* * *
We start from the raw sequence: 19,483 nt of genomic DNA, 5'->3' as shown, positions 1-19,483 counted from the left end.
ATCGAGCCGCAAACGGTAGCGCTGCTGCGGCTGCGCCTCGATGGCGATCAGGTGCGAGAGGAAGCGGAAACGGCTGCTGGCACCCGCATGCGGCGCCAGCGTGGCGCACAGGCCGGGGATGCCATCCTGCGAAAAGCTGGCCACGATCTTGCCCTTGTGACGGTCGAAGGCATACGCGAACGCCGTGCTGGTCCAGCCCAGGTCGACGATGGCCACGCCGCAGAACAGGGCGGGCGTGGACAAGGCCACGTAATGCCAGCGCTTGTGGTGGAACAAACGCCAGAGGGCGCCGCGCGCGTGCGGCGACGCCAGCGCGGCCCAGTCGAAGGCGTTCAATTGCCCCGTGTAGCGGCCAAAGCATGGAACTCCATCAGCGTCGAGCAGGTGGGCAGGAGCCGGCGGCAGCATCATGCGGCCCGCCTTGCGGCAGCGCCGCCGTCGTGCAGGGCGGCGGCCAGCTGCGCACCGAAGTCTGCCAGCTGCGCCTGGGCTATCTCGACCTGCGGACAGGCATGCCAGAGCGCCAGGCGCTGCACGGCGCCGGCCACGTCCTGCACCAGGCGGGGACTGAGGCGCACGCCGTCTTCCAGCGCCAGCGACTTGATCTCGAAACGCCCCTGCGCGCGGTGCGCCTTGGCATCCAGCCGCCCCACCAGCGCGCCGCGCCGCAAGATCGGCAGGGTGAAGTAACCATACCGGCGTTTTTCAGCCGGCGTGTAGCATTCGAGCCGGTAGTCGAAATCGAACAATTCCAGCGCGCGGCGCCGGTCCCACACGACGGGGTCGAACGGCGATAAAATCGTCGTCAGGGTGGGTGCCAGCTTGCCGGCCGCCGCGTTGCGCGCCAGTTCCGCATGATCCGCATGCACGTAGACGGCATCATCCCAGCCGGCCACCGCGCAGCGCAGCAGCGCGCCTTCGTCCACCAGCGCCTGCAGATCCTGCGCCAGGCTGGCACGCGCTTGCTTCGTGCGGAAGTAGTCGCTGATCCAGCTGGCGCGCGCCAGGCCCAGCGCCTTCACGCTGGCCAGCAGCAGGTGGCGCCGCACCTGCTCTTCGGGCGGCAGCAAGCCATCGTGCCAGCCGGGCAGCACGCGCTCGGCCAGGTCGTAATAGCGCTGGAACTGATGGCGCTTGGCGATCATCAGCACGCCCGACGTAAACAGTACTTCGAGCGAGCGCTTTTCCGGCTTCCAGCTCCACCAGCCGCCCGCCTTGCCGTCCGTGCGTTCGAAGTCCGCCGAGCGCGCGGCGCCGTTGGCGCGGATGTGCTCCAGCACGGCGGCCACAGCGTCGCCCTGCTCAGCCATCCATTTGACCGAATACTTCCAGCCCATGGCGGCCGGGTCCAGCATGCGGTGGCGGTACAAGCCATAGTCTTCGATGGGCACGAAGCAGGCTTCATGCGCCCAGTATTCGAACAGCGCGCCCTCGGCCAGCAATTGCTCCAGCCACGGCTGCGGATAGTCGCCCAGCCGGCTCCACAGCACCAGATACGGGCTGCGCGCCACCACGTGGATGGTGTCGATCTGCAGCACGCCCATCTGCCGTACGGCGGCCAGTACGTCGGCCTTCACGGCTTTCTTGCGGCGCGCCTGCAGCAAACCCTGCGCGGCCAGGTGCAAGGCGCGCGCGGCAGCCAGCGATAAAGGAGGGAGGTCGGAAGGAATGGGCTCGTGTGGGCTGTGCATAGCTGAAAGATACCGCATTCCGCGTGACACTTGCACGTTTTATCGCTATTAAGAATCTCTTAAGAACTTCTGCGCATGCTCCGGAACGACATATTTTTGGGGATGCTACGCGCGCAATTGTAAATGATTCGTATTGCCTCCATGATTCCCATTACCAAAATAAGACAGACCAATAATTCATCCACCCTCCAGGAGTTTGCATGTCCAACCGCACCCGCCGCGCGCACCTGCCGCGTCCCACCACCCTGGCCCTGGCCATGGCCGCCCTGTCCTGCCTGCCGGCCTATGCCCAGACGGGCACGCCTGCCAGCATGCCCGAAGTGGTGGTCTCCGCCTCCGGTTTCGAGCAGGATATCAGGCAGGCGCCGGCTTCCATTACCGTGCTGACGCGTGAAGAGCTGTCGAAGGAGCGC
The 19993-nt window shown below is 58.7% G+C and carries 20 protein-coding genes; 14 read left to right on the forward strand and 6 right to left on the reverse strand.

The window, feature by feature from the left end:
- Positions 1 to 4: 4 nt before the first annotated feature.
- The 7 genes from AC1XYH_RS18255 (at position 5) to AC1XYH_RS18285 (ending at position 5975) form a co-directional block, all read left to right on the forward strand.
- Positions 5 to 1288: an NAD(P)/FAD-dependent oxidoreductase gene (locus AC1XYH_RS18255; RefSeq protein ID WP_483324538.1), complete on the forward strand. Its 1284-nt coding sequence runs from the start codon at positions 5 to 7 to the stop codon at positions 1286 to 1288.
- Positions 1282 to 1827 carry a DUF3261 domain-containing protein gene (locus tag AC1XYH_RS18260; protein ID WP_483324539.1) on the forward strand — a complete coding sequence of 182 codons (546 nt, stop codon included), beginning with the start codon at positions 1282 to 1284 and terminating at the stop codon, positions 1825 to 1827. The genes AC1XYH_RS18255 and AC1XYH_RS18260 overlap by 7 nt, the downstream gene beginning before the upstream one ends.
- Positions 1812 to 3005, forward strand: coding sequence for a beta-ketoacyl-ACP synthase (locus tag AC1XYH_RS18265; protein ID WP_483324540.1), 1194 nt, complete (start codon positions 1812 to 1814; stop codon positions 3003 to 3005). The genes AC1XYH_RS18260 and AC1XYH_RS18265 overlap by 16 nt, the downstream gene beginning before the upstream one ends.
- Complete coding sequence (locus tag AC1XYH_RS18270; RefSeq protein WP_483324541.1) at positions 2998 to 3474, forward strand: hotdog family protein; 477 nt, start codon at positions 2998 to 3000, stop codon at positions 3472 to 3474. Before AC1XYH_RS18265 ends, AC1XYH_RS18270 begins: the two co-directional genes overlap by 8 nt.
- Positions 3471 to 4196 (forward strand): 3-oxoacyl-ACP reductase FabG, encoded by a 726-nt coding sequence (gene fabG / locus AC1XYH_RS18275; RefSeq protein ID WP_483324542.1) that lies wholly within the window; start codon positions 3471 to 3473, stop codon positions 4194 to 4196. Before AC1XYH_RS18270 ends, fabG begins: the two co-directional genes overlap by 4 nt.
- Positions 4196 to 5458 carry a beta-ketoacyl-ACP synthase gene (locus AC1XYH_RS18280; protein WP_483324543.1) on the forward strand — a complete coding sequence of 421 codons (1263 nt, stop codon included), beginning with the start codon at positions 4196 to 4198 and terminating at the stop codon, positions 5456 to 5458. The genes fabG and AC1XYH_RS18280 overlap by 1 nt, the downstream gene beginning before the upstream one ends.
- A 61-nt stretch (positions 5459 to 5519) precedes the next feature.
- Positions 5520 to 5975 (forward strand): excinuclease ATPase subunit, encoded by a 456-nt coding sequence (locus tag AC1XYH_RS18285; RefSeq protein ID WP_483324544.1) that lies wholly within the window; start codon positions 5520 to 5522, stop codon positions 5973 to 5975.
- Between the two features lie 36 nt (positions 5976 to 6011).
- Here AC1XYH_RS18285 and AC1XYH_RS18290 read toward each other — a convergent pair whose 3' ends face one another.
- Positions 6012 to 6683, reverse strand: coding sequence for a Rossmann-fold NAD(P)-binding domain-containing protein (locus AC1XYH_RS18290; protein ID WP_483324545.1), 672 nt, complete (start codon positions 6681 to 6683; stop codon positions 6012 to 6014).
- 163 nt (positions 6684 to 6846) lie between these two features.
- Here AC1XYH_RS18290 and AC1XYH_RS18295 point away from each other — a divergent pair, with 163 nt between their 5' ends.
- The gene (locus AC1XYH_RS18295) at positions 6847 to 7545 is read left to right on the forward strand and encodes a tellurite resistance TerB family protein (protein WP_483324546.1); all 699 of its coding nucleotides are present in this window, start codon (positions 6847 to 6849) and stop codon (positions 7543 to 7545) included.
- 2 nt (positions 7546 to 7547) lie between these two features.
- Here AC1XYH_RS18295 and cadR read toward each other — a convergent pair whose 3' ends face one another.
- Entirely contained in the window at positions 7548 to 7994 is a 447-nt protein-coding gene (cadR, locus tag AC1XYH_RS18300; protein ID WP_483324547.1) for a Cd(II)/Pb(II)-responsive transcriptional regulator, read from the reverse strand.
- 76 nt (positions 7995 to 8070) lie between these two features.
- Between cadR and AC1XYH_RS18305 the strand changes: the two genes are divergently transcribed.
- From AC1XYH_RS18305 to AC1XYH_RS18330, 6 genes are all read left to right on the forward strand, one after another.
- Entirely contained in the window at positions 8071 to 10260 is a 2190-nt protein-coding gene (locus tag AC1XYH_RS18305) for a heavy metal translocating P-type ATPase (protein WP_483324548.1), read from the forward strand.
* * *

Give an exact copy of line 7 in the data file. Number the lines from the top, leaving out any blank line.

- Positions 5 to 1288: an NAD(P)/FAD-dependent oxidoreductase gene (locus AC1XYH_RS18255; RefSeq protein ID WP_483324538.1), complete on the forward strand. Its 1284-nt coding sequence runs from the start codon at positions 5 to 7 to the stop codon at positions 1286 to 1288.